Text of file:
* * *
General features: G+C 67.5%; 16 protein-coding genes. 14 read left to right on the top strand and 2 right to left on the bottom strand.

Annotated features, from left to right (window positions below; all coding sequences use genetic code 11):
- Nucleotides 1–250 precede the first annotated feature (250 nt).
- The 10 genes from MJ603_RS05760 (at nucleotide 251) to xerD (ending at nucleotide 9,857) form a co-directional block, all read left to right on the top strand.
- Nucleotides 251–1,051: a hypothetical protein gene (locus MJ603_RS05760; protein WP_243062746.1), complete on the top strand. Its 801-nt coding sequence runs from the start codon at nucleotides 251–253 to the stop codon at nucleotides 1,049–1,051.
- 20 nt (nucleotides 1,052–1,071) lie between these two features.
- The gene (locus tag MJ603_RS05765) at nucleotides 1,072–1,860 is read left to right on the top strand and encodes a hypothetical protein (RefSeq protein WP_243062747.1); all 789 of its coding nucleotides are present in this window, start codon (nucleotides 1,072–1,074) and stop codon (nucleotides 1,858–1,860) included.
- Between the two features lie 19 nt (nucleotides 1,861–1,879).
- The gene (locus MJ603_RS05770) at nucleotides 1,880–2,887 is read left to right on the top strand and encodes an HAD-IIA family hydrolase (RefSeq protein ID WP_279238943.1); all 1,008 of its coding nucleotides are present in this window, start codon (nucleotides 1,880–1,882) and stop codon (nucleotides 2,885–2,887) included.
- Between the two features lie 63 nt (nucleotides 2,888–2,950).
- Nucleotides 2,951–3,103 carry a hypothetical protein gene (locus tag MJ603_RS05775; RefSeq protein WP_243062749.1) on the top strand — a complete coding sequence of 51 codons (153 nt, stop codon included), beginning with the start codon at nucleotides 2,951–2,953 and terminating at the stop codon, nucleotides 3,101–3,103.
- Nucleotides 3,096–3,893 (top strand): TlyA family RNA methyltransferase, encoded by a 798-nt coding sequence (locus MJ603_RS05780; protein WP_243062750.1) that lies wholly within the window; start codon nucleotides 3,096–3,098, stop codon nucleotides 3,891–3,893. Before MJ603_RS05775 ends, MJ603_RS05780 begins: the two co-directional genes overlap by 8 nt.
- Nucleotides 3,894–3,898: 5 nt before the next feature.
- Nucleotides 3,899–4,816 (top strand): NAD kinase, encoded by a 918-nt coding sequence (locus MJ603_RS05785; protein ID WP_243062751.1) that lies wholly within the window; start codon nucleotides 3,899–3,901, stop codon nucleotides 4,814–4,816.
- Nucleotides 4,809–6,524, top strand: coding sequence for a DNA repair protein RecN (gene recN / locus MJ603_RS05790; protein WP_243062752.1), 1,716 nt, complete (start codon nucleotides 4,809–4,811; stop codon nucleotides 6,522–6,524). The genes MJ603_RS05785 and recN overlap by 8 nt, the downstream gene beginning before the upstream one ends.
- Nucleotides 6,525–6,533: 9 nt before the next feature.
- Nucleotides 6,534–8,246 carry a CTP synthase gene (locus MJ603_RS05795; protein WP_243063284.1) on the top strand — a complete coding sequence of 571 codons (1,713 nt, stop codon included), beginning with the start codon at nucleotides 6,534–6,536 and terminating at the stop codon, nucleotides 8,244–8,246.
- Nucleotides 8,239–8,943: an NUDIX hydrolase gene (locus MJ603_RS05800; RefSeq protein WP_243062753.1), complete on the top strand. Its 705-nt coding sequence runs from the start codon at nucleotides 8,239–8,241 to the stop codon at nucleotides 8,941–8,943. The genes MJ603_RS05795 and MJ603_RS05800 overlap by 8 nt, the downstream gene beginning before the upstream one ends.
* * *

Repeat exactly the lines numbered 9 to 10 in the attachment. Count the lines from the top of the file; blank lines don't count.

- The gene (locus MJ603_RS05770) at nucleotides 1,880–2,887 is read left to right on the top strand and encodes an HAD-IIA family hydrolase (RefSeq protein ID WP_279238943.1); all 1,008 of its coding nucleotides are present in this window, start codon (nucleotides 1,880–1,882) and stop codon (nucleotides 2,885–2,887) included.
- Between the two features lie 63 nt (nucleotides 2,888–2,950).